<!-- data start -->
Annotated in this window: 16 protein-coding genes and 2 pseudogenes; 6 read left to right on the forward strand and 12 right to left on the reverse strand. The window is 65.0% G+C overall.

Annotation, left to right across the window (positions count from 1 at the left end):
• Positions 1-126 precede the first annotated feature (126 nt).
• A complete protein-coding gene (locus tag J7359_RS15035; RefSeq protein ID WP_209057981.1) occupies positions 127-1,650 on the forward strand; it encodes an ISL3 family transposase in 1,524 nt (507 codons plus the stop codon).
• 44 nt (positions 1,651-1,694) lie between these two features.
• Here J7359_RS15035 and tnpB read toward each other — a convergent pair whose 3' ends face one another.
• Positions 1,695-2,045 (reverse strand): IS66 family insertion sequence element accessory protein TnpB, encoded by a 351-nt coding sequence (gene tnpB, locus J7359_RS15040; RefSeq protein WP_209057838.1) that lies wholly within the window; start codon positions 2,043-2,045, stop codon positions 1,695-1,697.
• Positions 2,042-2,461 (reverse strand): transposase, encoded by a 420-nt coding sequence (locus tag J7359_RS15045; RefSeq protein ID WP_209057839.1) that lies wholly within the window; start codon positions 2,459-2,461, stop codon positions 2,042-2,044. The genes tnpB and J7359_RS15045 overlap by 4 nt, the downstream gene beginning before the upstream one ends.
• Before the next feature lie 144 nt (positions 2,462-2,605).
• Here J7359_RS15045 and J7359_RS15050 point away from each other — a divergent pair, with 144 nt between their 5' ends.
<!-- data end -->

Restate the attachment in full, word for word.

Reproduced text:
Annotated in this window: 16 protein-coding genes and 2 pseudogenes; 6 read left to right on the forward strand and 12 right to left on the reverse strand. The window is 65.0% G+C overall.

Annotation, left to right across the window (positions count from 1 at the left end):
• Positions 1-126 precede the first annotated feature (126 nt).
• A complete protein-coding gene (locus tag J7359_RS15035; RefSeq protein ID WP_209057981.1) occupies positions 127-1,650 on the forward strand; it encodes an ISL3 family transposase in 1,524 nt (507 codons plus the stop codon).
• 44 nt (positions 1,651-1,694) lie between these two features.
• Here J7359_RS15035 and tnpB read toward each other — a convergent pair whose 3' ends face one another.
• Positions 1,695-2,045 (reverse strand): IS66 family insertion sequence element accessory protein TnpB, encoded by a 351-nt coding sequence (gene tnpB, locus J7359_RS15040; RefSeq protein WP_209057838.1) that lies wholly within the window; start codon positions 2,043-2,045, stop codon positions 1,695-1,697.
• Positions 2,042-2,461 (reverse strand): transposase, encoded by a 420-nt coding sequence (locus tag J7359_RS15045; RefSeq protein ID WP_209057839.1) that lies wholly within the window; start codon positions 2,459-2,461, stop codon positions 2,042-2,044. The genes tnpB and J7359_RS15045 overlap by 4 nt, the downstream gene beginning before the upstream one ends.
• Before the next feature lie 144 nt (positions 2,462-2,605).
• Here J7359_RS15045 and J7359_RS15050 point away from each other — a divergent pair, with 144 nt between their 5' ends.